Tuesday, January 8, 2013

Ratify CEDAW!

New year. New plans. New Congress! The first day of the 113th US Congress was last Thursday, January 3rd. I would have not known about it if Beth didn't send me an e-mail about going to DC. She said it will be a historic day to talk with the senators and others about ratifying CEDAW. Basically, I didn't think too much about this because I knew this is one opportunity I don't want to miss.

CEDAW stands for Convention on the Elimination of All Forms of Discrimination against Women. It is an international treaty that is established in 1970s by UN and ratified in many countries seeking for better status of Women and their rights. The United States is, unfortunately, one of six countries that have not ratified CEDAW. CEDAW was introduced by President Jimmy Carter and stayed in the Senate for over 30 years! To me, it was shocking to hear this because I have high expectations for the Untied States. If CEDAW is not ratified in the United States, they lose a sense of credibility internationally when they work for human rights. It is contradictory to even discuss women's rights in other countries when women in the United States are in need of CEDAW. So this is why human rights activists all over the country decided to gather in DC on the opening day of Congress and urge the senators for their support on the ratification of CEDAW. This year is more positive than ever since we have the largest number of congresswomen in the house (98 women!).
(More info at http://www.un.org/womenwatch/daw/cedaw/)

(Marzieh and I with Louisiana Senator Mary Landrieu)

The trip started around 5pm on Tuesday afternoon. Beth picked me up from Chapel Hill and we drove to DC. We stayed at her daughter's place for a night, and started a busy day 8am in the morning. DC was, for sure, COLD. The city did not have any mercy on a North Carolinian-ish South Korean! At the morning orientation, Marzieh joined us and other human rights activists. There were about 40 of us at the orientation and I was just too excited that all of us were there for one goal; ratify CEDAW.

(Beth, Marzieh, and I at the orientation)

What I took away from this DC trip was lobbying experience. There were thousands of lobbyists in the office buildings and it must be because the opening day of the Congress is the best day to lobby; borrowing the words of Senator Hagan's staff member, "it is time of the year they set their priorities." There were loud passionate conversations going on every corner of the buildings and I was sure they knew each other for a long time until I saw what Beth was doing.

( I was eating a hamburger so I could not show my teeth!)

Beth was simply fearless. That is the best way to describe the way she led our team. She just kept sparking conversations with senators and chiefs of staff about CEDAW and handing out the packages of petitions and the information of CEDAW. Even in crowded receptions, she made her way through, grabbed the senators, and urged them for their support for CEDAW. Although I ended up getting a flu at the end of the trip, watching her power through for hours gave me a huge lesson on how to lobby.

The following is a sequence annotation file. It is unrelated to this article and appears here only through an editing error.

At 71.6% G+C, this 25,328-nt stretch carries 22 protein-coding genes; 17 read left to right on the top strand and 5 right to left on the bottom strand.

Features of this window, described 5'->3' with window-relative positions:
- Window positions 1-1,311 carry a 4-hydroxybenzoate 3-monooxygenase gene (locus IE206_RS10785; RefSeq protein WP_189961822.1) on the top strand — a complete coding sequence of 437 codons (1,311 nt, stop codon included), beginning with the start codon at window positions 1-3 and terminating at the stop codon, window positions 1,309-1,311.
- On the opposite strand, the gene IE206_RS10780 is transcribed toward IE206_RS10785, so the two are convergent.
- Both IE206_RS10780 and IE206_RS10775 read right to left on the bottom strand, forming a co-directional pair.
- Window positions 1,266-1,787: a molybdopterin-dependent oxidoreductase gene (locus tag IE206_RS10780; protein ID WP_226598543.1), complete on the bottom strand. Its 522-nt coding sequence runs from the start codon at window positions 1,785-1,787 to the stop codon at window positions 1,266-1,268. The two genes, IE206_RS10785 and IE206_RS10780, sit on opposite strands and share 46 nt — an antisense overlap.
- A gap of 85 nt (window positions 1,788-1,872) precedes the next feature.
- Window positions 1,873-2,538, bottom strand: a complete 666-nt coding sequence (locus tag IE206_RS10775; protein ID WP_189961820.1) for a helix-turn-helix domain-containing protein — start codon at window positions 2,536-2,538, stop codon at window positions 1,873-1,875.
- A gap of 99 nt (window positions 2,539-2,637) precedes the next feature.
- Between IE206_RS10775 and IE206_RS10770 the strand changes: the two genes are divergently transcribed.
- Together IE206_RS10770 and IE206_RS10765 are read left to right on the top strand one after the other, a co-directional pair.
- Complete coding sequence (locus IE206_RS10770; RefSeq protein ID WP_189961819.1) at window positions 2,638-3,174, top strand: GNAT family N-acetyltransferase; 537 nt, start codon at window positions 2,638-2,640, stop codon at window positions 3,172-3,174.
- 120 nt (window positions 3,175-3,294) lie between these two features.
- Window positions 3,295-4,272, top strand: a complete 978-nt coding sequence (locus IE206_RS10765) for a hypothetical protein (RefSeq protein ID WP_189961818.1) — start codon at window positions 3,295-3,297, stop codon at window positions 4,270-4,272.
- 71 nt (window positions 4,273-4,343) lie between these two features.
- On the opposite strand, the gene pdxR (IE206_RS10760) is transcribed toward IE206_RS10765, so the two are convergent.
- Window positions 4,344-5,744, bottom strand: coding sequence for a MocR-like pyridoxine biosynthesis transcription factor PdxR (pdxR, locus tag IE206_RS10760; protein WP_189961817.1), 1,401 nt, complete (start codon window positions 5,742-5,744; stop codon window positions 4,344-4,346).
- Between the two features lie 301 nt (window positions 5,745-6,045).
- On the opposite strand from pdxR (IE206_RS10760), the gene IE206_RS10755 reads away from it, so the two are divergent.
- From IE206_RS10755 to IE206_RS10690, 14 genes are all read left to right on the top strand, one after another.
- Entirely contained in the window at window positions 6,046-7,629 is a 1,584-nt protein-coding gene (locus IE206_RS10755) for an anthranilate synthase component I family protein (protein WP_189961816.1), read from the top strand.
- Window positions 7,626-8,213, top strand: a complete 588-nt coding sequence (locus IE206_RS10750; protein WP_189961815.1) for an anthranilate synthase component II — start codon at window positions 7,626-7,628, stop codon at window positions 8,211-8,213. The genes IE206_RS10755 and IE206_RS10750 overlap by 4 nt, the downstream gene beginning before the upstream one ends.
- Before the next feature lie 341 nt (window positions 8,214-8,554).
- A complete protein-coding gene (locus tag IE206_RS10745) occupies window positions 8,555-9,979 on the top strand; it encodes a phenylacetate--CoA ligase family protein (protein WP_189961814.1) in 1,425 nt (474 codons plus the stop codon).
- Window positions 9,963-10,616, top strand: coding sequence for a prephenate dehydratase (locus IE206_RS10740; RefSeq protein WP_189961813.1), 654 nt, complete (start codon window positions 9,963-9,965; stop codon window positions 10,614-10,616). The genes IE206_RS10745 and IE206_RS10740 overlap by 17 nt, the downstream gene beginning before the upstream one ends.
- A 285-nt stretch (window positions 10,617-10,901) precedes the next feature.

(Marzieh and I with Wisconsin Senator Tammy Baldwin)

When we finally came outside later that afternoon, we realized how fruitful we were that day. We talked with Senator Hagan's Office, Senator Burr's Office, Senator Baldwin, Senator Landrieu, Representative Ryan, Senator Casey's Chief of Staff, and other offices that we submitted the petitions and information for CEDAW. Not everyone was supportive of or heard of CEDAW; however, I believe what it matters is we sparked conversations about CEDAW. It will only gain more national and international attention throughout the year and hopefully our hard work pays off soon!

- Brian :)


  1. Brian, It was a great pleasure to travel with you to DC. You are an amazing young man with all the passion for social justice and human rights for all. Thank you for posting this report.

  2. This week USA Today ran an online op-ed that I coauthored on the need to ratify CEDAW now. Please share with your networks!

    Column: Why U.S. needs to ratify women's rights treaty
    International pact would curb worldwide gender discrimination.


    One of the distinguishing features of American foreign policy is its claim of moral authority in the field of human rights. Our politicians regularly cite America as a beacon of freedom and as a champion of the cause of human dignity across the globe. Yet, in at least one important instance, America lags behind.............. read more by opening this link. thank you

  3. Such great work Brian, Marzy and Beth! I'm so proud of you all and grateful for what you do!